Past and future paydays for American artists were at stake in a Pasadena courtroom Tuesday as a group of them tried to salvage a special privilege that only California confers: the right to pocket a 5% royalty whenever a California collector or gallery sells their work on the secondary market.
Lawsuits brought in 2011 by several prominent artists or their heirs aimed to force Sotheby’s and Christie’s, two leading international art auction houses, and EBay to collect the 5% royalty.
But a federal judge in Los Angeles dismissed the case in 2012, finding that the California Legislature exceeded its authority when it passed the Resale Royalty Act in 1976. The judge ruled that the royalty requirement improperly butts into matters of interstate commerce that California had no right to regulate.
Over time, some California sellers have abided by the law and others have not.
Payments are supposed to be made to any artist who is an American citizen or who is a California resident -- if his or...Read more
With no room left on Mt. Rushmore, Gloria Molina has found another way to achieve lasting proximity to some of the Untied States’ greatest politicians: She capped her 23 years on the Los Angeles County Board of Supervisors by donating her papers to the Huntington Library, Art Collections and Botanical Gardens in San Marino.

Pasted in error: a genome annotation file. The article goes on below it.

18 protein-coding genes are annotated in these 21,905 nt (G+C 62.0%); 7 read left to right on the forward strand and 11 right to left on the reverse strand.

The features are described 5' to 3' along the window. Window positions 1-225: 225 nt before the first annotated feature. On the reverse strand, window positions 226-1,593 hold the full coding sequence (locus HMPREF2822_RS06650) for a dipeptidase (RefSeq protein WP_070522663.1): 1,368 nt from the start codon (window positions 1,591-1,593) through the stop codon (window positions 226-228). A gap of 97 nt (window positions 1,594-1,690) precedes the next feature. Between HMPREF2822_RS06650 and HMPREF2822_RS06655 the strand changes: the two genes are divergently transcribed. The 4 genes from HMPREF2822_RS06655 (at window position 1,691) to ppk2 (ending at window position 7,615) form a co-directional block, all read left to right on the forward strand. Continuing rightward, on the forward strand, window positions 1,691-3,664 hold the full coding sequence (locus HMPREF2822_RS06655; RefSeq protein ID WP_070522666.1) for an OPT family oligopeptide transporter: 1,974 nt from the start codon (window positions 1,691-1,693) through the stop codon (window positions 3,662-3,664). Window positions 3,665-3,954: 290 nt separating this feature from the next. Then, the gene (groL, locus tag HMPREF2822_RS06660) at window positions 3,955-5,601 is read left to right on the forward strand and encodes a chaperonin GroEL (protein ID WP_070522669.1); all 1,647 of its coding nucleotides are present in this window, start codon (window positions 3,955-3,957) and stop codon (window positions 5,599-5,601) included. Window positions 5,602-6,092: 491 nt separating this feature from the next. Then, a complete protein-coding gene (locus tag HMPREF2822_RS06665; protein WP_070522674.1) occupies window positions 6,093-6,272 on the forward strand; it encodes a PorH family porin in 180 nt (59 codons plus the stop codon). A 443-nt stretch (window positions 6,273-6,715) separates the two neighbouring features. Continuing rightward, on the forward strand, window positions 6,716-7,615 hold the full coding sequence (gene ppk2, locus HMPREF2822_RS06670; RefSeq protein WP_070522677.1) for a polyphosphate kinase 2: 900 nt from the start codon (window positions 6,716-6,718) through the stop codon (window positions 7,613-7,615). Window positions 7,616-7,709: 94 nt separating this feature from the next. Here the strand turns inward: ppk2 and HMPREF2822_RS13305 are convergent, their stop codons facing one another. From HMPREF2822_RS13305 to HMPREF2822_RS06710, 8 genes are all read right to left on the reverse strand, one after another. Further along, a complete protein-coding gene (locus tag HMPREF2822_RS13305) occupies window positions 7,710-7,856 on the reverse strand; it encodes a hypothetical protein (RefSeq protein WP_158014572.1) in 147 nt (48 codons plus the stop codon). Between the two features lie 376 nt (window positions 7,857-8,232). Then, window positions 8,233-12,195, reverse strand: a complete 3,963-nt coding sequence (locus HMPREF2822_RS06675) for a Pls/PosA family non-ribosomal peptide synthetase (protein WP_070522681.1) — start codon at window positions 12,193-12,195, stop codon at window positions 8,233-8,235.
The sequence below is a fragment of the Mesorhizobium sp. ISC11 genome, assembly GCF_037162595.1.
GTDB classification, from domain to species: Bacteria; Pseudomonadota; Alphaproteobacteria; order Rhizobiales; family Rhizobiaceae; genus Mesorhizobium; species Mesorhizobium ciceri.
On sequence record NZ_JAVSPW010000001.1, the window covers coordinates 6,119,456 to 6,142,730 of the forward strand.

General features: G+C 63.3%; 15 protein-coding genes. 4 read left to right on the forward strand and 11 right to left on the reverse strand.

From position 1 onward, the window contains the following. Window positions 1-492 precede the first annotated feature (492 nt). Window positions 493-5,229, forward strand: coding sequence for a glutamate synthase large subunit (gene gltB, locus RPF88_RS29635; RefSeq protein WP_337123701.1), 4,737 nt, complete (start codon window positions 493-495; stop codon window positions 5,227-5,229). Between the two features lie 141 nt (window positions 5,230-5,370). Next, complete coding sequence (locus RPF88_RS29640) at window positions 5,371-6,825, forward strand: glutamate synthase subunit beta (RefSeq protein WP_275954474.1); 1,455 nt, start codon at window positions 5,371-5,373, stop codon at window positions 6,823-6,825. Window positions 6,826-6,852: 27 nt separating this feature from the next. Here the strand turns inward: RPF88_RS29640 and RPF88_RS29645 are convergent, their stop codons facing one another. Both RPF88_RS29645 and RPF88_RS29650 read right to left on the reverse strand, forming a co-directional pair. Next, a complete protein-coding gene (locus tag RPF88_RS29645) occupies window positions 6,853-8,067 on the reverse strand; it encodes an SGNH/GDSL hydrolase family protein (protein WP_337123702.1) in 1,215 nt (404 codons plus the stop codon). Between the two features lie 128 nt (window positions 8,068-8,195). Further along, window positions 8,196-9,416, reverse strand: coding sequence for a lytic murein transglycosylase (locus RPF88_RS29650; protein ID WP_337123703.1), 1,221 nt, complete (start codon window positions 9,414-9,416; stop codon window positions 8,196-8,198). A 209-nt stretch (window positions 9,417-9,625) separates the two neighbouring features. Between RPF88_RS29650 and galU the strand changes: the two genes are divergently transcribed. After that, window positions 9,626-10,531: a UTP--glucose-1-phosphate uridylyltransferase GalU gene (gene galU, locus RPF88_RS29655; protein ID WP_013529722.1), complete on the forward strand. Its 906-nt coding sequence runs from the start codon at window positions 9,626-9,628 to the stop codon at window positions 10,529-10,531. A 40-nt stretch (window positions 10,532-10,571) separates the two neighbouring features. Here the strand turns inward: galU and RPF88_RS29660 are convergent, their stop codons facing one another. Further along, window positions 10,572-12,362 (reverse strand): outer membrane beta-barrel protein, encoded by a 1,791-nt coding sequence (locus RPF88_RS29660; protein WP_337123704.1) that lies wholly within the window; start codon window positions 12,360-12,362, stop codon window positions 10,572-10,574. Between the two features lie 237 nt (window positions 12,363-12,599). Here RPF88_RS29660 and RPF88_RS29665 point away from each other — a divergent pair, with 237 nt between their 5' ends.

Curators at the Huntington will decide just where the Molina archive — at least 250 boxes' worth — eventually will be shelved. It's conceivable her records could wind up close to papers of George Washington, Abraham Lincoln and Thomas Jefferson. In any case, she joins them in a collection that also includes documents from Mark Twain, Jack London and Charles Bukowski.
The reams of correspondence, reports, photographs and email printouts document Molina's years as the first woman and first Latina elected to the Board of Supervisors, and some go back to the 1980s, when she became the first Latina elected to the California Legislature and to the Los Angeles City Council...Read more
The J. Paul Getty Trust is plugging a fresh executive into what's perhaps the art world's most counterintuitive job: getting rich folks, corporations and charitable foundations to make big cash donations to an organization that already sits on a pile of investments more than $6 billion high.
The Getty announced this week that Janet Feldstein McKillop, head fundraiser for St. Matthew's Parish School, a K-8 Episcopalian parochial school in Pacific Palisades, will step into a job whose only previous occupant did not gain a lot of discernible traction.
McKillop, who'll start in February, also has been a fundraising executive for bigger institutions -- Stanford and Harvard. She has a bachelor's degree in art history and a master's degree in business administration, both from Stanford.
"I look forward to building on the support the Getty has developed over the years and generating new sources of funding and partnership," McKillop said in the Getty's written announcement of her hiring.